Since nebulae are practically transparent and the gas itself is emitting light, the thickness of the gas can be estimated by its brightness. Emission of ionized Oxygen, O-III, needs lots of energy. For that reason, Oxygen emission seen in the photo must be at close proximity of the ionizing star(s).  

The processing workflow itself is kind of sculpting and the result is always an approximate reality.

I turned the original 2D-image to 3D by using a surface modeling software.
Image is first divided to layers by its content in a image processing software. Each layer is then projected to a 3D-surface. To build the 3D-surfaces and to have a good and realistic forms, I'm using a software, that converts the shades in the image to a 3D-form. I have semi automated the whole process, so it doesn't take too much time to make a 3D-conversion.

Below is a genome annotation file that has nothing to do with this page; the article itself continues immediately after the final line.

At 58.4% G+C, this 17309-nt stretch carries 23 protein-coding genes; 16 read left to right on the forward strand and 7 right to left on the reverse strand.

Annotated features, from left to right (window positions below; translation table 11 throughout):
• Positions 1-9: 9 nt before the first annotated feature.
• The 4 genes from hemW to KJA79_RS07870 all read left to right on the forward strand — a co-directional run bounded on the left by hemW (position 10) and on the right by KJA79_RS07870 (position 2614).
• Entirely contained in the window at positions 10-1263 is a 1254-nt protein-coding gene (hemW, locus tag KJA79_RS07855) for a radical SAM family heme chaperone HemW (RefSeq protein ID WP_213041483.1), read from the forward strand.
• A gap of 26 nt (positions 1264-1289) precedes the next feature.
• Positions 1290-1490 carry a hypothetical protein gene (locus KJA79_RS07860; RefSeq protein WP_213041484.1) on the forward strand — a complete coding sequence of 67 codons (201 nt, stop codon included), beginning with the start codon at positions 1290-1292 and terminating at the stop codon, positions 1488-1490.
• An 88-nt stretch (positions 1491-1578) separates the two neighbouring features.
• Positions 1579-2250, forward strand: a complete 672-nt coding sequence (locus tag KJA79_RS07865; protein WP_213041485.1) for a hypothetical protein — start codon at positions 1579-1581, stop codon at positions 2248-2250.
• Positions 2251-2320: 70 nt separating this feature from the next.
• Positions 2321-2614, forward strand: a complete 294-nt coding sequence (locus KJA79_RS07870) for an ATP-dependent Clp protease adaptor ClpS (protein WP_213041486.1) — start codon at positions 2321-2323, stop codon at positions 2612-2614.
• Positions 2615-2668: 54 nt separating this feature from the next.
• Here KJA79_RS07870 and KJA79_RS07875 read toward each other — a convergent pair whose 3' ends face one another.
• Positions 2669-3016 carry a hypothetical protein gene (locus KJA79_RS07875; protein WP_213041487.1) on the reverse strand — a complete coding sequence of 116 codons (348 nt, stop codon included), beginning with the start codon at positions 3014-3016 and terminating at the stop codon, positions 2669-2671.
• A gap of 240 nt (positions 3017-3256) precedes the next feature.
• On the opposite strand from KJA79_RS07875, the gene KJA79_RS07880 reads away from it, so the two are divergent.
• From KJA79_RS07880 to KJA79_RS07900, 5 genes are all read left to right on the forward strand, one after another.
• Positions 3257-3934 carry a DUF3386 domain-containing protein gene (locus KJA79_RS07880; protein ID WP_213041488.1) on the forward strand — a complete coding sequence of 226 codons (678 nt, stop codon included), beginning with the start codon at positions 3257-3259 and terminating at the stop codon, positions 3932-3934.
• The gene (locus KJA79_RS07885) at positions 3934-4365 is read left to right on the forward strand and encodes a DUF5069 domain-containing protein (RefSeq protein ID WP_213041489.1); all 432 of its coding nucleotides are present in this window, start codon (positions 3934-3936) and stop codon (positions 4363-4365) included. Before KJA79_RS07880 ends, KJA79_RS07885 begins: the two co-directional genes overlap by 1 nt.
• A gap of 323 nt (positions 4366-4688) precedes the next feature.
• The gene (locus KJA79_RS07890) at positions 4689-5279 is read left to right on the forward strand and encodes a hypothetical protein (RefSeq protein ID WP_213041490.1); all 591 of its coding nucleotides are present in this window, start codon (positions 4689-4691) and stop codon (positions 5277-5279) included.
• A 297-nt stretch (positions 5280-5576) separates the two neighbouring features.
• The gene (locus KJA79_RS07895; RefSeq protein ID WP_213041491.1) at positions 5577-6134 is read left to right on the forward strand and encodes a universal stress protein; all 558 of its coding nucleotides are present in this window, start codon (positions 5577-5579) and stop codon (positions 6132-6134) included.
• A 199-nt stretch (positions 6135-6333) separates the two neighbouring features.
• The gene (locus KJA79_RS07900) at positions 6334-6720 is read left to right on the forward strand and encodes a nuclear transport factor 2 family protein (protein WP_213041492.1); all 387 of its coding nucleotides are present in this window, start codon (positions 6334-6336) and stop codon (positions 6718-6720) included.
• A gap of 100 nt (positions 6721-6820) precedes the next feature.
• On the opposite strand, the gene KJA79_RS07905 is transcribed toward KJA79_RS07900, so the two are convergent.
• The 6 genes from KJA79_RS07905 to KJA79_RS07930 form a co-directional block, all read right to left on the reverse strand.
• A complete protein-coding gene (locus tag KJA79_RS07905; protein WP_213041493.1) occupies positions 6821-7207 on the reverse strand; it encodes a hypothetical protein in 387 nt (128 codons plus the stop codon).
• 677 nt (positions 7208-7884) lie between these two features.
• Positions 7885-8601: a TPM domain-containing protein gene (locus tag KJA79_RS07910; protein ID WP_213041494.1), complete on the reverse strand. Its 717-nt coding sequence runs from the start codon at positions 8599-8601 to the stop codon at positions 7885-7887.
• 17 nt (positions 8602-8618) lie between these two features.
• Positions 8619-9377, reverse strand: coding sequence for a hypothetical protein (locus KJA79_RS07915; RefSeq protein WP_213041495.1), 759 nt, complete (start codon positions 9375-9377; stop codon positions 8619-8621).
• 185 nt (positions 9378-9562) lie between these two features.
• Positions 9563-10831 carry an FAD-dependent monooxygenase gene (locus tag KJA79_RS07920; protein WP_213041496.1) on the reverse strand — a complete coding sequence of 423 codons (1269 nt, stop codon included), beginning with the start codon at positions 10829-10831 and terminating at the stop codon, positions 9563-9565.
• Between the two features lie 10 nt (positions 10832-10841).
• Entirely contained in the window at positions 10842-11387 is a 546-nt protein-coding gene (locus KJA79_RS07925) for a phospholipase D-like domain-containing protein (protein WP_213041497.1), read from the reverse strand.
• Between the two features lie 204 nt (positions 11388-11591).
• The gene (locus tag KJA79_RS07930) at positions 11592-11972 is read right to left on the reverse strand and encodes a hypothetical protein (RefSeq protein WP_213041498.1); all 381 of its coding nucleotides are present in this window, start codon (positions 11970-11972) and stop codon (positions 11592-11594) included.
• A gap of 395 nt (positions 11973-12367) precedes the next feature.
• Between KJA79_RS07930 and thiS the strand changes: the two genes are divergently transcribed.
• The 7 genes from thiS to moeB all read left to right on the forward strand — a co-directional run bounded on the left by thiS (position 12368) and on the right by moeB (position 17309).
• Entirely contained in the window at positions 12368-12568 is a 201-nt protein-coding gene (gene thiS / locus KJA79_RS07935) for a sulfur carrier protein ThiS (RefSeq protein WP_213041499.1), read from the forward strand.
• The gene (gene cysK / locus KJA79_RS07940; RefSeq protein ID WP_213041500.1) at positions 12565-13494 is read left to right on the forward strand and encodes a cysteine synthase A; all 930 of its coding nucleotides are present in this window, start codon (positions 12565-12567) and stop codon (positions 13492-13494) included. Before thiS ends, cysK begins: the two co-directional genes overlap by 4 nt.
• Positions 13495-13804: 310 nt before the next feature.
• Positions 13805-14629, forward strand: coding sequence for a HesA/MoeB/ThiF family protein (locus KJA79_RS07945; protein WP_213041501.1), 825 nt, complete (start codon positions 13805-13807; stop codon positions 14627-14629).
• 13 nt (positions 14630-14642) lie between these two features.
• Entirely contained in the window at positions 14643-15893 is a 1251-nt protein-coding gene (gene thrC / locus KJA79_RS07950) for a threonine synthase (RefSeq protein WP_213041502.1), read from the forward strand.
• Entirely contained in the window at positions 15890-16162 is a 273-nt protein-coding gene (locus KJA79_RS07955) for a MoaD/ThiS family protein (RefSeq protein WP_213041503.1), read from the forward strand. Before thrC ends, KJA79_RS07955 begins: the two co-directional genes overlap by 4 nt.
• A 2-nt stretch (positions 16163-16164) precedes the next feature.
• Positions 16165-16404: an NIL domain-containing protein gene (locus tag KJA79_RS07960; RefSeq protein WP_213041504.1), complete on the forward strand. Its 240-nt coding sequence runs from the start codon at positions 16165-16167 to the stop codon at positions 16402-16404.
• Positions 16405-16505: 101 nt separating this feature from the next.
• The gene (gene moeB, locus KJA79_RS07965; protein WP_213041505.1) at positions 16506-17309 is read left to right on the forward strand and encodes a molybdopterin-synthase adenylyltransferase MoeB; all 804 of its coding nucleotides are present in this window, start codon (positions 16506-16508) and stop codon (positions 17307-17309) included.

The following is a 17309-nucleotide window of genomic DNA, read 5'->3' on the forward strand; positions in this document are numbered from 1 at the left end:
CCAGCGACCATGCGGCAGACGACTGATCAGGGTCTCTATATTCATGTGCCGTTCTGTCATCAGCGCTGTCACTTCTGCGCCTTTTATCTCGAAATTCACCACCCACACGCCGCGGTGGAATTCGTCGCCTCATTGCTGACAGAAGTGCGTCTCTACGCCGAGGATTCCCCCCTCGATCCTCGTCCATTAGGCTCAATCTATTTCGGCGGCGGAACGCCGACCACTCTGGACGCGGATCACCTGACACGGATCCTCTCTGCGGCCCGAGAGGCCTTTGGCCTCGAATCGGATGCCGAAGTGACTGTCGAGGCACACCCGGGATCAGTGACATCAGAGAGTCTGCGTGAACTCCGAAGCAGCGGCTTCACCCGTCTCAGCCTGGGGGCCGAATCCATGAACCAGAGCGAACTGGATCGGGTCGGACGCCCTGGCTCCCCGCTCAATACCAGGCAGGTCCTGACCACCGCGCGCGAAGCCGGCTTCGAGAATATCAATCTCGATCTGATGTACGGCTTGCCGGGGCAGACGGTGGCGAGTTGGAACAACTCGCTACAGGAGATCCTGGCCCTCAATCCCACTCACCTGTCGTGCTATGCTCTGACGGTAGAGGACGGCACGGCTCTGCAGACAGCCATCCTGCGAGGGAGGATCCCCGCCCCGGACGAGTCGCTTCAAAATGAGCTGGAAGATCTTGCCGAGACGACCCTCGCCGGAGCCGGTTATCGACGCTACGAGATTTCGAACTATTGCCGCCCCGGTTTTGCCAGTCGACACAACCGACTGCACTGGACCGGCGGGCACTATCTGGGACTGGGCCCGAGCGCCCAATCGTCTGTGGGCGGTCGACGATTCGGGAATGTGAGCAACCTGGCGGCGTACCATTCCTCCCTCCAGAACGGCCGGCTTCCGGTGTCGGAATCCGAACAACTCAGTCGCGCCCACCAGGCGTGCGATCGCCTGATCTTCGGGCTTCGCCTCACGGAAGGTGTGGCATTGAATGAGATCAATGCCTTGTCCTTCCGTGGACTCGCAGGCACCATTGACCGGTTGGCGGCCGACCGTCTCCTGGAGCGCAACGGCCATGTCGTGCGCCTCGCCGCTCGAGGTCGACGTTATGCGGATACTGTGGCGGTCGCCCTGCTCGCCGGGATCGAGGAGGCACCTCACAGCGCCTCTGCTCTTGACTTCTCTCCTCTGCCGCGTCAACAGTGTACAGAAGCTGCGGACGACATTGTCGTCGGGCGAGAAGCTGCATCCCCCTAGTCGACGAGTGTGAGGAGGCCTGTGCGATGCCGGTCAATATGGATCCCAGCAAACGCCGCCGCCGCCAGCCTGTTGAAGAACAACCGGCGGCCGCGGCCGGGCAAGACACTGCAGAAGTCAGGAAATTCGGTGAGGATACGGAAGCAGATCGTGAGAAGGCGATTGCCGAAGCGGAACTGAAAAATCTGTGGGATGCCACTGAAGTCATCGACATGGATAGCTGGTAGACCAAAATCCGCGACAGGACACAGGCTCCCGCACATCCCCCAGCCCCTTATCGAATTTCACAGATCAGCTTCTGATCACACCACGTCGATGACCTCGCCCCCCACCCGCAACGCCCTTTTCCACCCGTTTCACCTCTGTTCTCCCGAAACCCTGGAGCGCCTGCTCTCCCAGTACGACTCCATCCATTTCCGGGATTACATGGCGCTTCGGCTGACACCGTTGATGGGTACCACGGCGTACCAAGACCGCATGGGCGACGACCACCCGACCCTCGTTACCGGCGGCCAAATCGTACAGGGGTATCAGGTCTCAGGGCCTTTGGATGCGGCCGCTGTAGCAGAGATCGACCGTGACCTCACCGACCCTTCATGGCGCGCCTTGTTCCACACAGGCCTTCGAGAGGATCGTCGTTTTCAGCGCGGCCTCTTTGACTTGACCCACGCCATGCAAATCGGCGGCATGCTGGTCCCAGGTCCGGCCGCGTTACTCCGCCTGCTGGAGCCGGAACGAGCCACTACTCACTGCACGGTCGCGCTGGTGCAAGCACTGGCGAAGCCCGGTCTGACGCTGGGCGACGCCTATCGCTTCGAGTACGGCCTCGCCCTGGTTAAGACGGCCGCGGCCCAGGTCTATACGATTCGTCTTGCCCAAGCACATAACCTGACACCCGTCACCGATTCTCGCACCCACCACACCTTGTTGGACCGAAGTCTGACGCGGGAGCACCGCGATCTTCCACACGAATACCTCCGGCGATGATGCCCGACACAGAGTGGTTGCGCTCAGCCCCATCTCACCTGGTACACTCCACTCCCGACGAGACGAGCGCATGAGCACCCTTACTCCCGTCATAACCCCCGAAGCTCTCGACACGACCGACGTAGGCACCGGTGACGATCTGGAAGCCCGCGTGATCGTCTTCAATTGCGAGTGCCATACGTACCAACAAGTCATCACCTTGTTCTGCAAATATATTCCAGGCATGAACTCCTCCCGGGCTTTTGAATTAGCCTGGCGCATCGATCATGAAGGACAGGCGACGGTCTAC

The nice thing about the final 3D-model is, that only image elements from the original 2D-image are used!

A typical surface model without textures

Saturday, April 26, 2014

Astro Anarchy get published

Yesterday was an opening ceremony for the new facilities of The "Oulu Region Joint Authority for Education" in Haukipudas. One of my images was selected there as a public artwork in a main lobby.

The Cirrus of Cygnus
A very large photographic print on aluminium, 3x10m

The photo is printed on aluminium and it has a glossy finishing. This is one of the largest art prints I have ever seen. The size of the photographic prin is over 3 x 10 meters (= 10 x 33 feet) 
Even in that size, the image is very sharp, since the original image is in very high resolution due to mosaic technique used. An info board for the artwork can be seen next to the door at middle right.

An opening ceremony

Yours truly at left in a red shirt. Photo copyright OSAO